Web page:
How New Orleans' iconic jazz brunch was born after a family feud

Photo via Flickr/Marit & Toomas Hinnosaar

How New Orleans' iconic jazz brunch was born after a family feud

History + Culture

How New Orleans' iconic jazz brunch was born after a family feud

The legendary Ella Brennan died last week at the age of 92, leaving behind an iconic collection of some of the world’s most famous restaurants, recipes and traditions. Bananas Foster? That was Ella Brennan. Chefs Emeril Lagasse and Paul Prudhomme? Brennan’s protégés. Opening the eponymous Brennan’s restaurant on Royal Street? That too was shepherded by Miss Ella, after her brother Owen passed away during construction of the iconic pink establishment. But no gift from Brennan to the city of New Orleans was quite as influential as the jazz brunch.

The formula has been imitated the world over, but sure enough, the very first jazz brunch was held at Commander’s Palace, the Garden District gem presided over by Ella following a schism in the Brennan family.

But let’s back up a bit first. The introduction of brunch service altogether at Brennan’s was a response to New Orleans’ author Frances Parkinson Keyes’ 1948 book Dinner at Antoine’s. The story, about a dinner party held at the real-life Antoine’s restaurant in the French Quarter, was a local sensation that reinvigorated the New Orleans dining scene and the restaurant itself. A second writer, Lucius Beebe, prodded Ella’s brother Owen to create something of a spiritual sister meal to capitalize upon the newfound interest by locals and tourists alike in French Quarter dining. Brunch at Brennan’s was born.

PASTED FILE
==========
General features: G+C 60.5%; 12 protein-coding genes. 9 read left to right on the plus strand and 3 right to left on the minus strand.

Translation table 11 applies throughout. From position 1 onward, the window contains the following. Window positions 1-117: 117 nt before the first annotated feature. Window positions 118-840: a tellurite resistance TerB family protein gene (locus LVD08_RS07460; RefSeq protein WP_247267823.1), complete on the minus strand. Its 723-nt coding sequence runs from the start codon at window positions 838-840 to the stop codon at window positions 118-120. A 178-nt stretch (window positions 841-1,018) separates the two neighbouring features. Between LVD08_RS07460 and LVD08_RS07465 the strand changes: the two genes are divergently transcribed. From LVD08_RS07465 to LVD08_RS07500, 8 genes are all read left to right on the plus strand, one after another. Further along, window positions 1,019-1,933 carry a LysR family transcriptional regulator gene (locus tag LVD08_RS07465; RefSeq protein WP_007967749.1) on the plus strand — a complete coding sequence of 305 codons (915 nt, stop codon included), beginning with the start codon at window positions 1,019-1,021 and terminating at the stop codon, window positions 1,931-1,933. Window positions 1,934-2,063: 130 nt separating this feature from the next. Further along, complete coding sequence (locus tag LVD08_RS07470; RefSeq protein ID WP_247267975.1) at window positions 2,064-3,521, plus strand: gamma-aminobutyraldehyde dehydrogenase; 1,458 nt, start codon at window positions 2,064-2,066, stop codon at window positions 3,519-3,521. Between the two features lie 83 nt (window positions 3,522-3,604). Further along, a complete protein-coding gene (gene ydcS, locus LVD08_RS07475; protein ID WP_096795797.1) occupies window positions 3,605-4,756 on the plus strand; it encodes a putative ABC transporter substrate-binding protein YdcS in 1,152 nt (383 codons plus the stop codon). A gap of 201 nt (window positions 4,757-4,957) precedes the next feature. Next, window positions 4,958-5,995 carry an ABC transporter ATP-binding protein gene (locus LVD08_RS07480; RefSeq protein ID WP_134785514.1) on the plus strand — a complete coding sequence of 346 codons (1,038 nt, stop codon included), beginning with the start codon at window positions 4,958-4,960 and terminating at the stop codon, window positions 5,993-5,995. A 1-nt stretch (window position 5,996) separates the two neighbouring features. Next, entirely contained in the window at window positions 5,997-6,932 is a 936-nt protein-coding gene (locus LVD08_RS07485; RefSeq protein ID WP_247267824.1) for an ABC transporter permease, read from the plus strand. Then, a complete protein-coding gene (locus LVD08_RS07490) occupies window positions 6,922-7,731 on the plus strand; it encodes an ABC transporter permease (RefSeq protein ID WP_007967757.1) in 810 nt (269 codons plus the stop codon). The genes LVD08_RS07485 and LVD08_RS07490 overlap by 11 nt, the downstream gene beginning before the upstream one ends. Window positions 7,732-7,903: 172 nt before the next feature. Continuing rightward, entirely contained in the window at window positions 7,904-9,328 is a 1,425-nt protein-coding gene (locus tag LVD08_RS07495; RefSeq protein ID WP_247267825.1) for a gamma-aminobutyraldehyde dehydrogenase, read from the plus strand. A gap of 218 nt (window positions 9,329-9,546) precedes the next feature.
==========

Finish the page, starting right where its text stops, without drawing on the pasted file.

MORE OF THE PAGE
Owen, Ella and Chef Paul Blange dreamed up dozens of world-class egg dishes that could serve as entrees for this new meal. The result was unparalleled. Brunch at Brennan’s became such a roaring success, and the price of eggs were so inexpensive, that the restaurant became the most profitable restaurant in the entire world for 50 years. When Owen died, Ella effortlessly stepped into his shoes, ushering the restaurant he didn’t live to see from one massive success to the next.

But in 1973, the Brennan family collapsed due to infighting. Ella was ushered out of Brennan’s by Owen’s widow, forced to leave the business she had built, but not owned, behind. By 1974, Ella had purchased the Emile Commander’s Palace Saloon in New Orleans’ Garden District, which she reopened as Commander’s Palace shortly thereafter. The restaurant would have surely been an enormous success owing to Ella’s reputation and notoriety alone, but it was a phone call from her brother Dick that led to one of the most influential restaurant innovations of all time.

While traveling in London, Dick curiously watched as a group of diners sat silently during breakfast service in his hotel. The lobby of the hotel meanwhile had a three piece Dixieland jazz trio softly playing the lively New Orleans music that had become so en vogue across Europe at the time. Dick, for the first time, connected the two; what if jazz were played in the dining room itself during their new restaurant’s brunch service? He telephoned Ella, asleep in New Orleans, at 3 am her time, and the two began fleshing out the idea.

Commander’s Palace hired a team of local musicians to begin performing during the restaurant’s first weekend brunch services. The combination was a defining success – so much so, that the cover of Ella Brennan’s memoir features the quote, “I don’t want a restaurant where a jazz band can’t come marching through.”

Today, jazz brunches are held across dozens of restaurants each weekend in New Orleans, and hundreds more across the world. The sound of New Orleans on a Sunday morning is that of dueling trumpets and horns softly escaping from behind closed restaurant doors out into the streets, swirling into one another. But the first place to ever try its hand at serving up eggs alongside brass and strings? That was Ella Brennan’s Commander’s Palace.

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